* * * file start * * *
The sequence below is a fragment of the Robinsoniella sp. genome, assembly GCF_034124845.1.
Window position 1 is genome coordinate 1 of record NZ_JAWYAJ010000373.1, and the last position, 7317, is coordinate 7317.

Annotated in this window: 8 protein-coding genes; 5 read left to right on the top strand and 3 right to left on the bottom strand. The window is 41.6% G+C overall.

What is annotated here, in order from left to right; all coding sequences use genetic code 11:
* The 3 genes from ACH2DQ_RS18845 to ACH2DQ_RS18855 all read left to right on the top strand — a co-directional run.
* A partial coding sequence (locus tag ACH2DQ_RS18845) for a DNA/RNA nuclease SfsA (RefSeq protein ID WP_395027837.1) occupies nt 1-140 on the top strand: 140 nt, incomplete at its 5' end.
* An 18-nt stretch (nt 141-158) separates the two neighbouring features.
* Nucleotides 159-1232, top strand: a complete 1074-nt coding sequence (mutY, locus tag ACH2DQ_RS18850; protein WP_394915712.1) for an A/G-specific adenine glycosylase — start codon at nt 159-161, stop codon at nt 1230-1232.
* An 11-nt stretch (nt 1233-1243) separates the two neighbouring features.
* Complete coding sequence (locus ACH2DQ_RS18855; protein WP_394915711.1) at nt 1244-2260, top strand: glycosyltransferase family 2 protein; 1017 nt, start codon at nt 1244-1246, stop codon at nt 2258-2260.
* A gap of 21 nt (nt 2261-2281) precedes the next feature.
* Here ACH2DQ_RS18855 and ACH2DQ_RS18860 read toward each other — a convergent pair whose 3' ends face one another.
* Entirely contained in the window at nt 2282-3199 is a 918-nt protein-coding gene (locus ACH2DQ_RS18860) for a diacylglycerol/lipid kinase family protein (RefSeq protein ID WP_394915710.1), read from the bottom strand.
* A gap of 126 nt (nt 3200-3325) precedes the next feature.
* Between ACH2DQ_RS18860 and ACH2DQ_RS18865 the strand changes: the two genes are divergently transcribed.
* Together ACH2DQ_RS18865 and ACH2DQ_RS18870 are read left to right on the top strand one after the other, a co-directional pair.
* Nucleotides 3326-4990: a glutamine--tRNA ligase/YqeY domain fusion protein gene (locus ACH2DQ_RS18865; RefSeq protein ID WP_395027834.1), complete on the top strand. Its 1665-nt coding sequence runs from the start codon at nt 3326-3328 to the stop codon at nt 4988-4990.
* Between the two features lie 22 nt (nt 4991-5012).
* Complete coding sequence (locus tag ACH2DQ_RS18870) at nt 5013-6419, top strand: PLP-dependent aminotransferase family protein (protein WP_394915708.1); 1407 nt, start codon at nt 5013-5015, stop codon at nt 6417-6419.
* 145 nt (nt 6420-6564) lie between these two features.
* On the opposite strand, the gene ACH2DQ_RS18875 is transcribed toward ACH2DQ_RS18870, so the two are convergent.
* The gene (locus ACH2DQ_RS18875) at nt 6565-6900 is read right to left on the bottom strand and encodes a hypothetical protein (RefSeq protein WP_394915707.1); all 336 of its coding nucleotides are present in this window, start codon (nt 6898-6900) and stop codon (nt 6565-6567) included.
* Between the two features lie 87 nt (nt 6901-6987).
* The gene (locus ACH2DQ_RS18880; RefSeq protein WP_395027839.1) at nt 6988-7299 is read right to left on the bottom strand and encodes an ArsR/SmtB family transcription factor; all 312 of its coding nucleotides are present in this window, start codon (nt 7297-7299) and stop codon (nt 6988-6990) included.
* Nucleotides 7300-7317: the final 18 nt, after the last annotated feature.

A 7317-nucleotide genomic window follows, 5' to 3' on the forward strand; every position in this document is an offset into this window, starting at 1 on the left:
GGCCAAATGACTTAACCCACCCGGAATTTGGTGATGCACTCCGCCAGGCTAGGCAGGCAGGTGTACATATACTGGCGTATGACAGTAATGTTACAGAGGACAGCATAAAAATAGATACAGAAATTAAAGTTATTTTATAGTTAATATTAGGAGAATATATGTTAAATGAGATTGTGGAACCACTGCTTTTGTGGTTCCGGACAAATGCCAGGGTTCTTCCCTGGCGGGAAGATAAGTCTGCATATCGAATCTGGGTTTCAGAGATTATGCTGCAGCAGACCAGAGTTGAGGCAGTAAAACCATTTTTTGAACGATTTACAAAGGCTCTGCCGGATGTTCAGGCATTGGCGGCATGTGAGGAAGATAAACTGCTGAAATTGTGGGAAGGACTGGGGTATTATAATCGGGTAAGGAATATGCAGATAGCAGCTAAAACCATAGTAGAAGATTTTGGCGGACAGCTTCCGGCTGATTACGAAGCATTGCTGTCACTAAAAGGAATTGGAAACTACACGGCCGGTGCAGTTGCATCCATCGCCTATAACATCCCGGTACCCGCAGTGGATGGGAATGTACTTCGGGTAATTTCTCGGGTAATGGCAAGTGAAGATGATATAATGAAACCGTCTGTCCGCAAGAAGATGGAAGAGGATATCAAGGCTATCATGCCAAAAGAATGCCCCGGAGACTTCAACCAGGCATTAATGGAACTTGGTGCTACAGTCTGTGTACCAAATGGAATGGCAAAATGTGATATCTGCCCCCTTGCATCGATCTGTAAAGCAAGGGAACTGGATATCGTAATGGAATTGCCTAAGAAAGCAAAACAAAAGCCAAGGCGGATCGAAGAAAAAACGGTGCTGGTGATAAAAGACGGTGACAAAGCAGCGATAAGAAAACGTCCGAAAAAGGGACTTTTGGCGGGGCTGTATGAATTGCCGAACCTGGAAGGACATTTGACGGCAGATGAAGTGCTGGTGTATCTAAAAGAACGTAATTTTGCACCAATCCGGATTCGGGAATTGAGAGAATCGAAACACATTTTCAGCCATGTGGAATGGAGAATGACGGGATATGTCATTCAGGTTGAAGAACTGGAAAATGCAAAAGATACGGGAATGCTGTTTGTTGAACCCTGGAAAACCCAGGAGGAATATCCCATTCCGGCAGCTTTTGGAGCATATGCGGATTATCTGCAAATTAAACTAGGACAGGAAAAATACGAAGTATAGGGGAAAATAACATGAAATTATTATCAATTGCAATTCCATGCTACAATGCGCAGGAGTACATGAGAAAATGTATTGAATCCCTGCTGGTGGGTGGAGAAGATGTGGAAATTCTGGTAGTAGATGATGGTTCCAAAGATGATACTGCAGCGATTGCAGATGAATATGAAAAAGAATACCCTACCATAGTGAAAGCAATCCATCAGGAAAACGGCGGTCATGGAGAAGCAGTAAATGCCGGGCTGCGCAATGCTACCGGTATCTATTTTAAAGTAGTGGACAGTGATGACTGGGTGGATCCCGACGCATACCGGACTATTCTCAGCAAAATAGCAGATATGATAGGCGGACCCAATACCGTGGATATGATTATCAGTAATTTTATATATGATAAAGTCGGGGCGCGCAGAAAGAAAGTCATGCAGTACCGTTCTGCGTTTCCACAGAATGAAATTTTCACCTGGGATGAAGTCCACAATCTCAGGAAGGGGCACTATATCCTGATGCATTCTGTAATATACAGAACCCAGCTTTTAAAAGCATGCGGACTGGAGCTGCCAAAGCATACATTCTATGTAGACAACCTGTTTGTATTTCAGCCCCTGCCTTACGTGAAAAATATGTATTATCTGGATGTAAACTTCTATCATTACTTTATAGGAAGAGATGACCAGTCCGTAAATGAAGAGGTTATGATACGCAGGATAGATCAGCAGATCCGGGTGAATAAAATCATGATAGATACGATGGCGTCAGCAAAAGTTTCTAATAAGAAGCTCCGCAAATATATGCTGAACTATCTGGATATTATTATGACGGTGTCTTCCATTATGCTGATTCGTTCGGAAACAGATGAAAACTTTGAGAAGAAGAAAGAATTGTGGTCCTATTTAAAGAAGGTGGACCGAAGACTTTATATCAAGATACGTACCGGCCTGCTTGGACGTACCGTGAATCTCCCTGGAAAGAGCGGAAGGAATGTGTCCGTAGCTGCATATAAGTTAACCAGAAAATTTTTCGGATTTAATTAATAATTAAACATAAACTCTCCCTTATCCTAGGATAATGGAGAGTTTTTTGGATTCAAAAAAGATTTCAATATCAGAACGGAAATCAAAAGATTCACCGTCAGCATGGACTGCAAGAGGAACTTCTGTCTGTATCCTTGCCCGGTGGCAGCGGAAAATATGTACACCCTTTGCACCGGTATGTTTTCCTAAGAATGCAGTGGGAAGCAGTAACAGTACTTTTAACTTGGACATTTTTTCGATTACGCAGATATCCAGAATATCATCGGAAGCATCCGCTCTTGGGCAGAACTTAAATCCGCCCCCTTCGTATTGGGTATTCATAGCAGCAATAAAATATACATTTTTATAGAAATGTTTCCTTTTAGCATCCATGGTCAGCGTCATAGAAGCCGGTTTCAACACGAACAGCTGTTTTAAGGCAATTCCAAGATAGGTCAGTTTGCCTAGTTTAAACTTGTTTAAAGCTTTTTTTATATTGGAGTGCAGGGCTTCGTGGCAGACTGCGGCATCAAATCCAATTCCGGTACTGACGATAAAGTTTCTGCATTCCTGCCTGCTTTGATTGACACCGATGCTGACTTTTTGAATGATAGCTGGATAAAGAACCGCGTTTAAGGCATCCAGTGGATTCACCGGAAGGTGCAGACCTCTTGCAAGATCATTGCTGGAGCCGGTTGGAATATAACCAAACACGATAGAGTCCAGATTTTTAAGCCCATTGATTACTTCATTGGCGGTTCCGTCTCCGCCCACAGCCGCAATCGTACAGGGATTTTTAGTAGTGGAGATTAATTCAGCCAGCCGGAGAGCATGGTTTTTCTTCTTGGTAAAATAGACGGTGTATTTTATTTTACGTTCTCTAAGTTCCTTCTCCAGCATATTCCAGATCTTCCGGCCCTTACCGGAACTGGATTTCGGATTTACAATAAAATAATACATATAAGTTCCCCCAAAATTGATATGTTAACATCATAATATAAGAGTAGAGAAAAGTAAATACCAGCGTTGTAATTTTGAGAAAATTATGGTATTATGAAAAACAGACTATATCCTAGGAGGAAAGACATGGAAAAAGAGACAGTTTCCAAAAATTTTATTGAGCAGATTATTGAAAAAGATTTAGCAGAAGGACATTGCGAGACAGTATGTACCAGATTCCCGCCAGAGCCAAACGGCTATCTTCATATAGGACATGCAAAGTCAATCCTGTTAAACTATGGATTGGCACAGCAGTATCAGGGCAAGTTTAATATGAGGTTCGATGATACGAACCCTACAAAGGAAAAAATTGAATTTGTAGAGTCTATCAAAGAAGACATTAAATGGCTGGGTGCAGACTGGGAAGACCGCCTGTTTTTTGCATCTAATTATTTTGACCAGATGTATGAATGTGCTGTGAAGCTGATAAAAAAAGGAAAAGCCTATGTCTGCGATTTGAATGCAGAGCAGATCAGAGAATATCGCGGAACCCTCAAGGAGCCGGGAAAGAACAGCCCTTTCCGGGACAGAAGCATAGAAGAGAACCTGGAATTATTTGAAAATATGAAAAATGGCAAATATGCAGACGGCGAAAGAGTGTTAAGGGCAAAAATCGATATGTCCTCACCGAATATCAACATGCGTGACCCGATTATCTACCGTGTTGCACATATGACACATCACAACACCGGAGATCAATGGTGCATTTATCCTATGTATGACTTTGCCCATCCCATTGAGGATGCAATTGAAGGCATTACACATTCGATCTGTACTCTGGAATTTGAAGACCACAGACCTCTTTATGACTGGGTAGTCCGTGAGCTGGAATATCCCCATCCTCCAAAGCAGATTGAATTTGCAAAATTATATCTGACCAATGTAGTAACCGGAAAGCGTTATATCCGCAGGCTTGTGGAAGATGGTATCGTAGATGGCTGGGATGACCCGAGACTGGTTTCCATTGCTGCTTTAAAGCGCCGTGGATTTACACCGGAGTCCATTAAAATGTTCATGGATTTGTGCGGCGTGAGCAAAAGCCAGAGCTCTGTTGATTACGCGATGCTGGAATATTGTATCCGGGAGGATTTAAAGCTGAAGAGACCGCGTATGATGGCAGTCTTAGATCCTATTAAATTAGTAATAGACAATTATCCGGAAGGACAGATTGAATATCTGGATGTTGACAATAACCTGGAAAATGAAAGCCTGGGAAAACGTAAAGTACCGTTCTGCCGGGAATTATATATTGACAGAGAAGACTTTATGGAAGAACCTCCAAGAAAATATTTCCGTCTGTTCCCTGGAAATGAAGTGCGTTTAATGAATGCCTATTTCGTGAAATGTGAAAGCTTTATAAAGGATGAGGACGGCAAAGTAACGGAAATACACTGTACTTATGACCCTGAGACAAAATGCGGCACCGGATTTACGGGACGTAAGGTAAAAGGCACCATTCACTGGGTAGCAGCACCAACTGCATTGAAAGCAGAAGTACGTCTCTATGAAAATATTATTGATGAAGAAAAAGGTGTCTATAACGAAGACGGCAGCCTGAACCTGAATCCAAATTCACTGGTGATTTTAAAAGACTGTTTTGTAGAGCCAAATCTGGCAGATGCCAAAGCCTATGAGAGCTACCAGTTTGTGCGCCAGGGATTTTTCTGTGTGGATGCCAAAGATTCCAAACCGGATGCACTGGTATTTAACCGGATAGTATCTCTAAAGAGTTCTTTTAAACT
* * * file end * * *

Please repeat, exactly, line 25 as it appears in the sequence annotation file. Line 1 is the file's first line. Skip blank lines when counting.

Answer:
* Nucleotides 7300-7317: the final 18 nt, after the last annotated feature.